‘His family does not have peace’: Vigil held in Syracuse for Jamesville teenager killed by police
Syracuse, NY – When protesters entered Firefighter’s Memorial Park Wednesday night, they sang along with the growing crowd.
“Justice for Judson,” the demonstrators sang.
The crowd, which eventually grew to around 60, held a candlelight vigil for Judson Albahm, 17, from Jamesville. Judson was fatally shot and killed by police on Apulia Road last Thursday afternoon after police claimed he had aimed an air pistol designed to look like Glock at them.
Several community leaders and activists called for better psychiatric care and a change in the way police treat children and those diagnosed with mental disorders. Judson was diagnosed with oppositional defiant disorder and Asperger’s syndrome, according to a Facebook vigil event on Wednesday.
After the vigil, the participants marched to St. Joseph’s Hospital. Some speakers targeted the hospital’s comprehensive emergency psychiatric program, which had a mobile crisis team at Judson’s home prior to his shooting.
“The family had made countless attempts to seek help from Judson,” said Joshua Michael King, a longtime friend of Judson’s mother. “That happened to me. I can relate to the mental health obstacles that Judson faced. His family has no peace. “
King helped organize the vigil after talking to Carissa Albahm, Judson’s mother.
A rosary in the shape of a cross and photos of Judson marked “Justice for Judson” were hung on the back of a statue in the park.
When attendees were asked to remain silent for 17 seconds in honor of Judson’s 17 years, organizers handed out white candles and white roses.
Hassan Bloodworth, who also spoke during the vigil, shared his fears about how these events could happen to his family.
“We have to stand with Judson,” said Bloodworth. “I have a son with autism, and I might as well have been with Judson’s father. We have to love and support each other. “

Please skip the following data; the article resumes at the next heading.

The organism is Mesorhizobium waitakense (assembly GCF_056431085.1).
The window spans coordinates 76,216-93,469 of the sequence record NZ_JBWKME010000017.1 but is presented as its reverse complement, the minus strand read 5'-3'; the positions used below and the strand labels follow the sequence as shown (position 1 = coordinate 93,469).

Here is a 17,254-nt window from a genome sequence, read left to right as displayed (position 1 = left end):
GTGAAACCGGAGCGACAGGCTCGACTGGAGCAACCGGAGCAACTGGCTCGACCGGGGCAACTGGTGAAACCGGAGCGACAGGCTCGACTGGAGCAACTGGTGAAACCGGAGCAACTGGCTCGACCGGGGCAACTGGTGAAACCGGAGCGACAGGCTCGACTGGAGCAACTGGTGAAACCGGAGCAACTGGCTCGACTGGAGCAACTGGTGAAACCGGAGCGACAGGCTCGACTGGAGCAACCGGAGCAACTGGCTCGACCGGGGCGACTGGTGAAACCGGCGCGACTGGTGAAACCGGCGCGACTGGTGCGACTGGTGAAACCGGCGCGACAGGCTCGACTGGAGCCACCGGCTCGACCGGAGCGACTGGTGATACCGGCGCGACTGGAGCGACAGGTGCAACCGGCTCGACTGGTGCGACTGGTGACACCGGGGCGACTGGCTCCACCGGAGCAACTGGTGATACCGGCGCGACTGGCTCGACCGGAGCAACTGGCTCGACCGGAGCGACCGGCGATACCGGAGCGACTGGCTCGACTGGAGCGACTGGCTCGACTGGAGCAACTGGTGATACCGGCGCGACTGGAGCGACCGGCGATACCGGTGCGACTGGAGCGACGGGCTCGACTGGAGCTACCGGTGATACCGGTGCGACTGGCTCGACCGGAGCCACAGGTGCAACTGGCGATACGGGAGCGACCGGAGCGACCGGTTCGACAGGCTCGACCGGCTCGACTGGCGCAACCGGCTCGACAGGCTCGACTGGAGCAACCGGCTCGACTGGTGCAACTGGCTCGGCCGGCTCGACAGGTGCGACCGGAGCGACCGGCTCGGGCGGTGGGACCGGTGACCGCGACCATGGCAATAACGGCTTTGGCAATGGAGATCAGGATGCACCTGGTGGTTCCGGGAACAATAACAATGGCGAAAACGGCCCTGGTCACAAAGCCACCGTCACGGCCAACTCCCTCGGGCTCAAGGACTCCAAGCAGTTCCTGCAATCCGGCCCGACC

After the first part of the vigil, about 20 cars and a small group of protesters drove nearly a mile down State Street to gather at the Butternut Street entrance of St. Joseph’s Hospital Health Center.
Two rows of cars with flashing turn signals blocked a lane of Butternut Street as more protesters spoke just outside the sign for St. Joseph’s Hospital.
A few security guards from the hospital were also posted at the entrance.
A young girl who identified only as Maggie said she was a close friend of Judson and spoke to him the day before he died.
“I couldn’t help him,” she said.
Many of the participants in the vigil were parents, such as Wendy Fitzgerald from Syracuse, who also works in the care system and regularly interacts with children with mental disorders.
“This could have been my family,” said Fitzgerald, who has a son on the autism spectrum. “I have a lot of respect for law enforcement, but I know that something has to change in my heart.”
Staff writer James McClendon covers the breaking news, crime and public safety. Do you have a tip, story idea, question or comment? Reach him at 914-204-2815 or [email protected]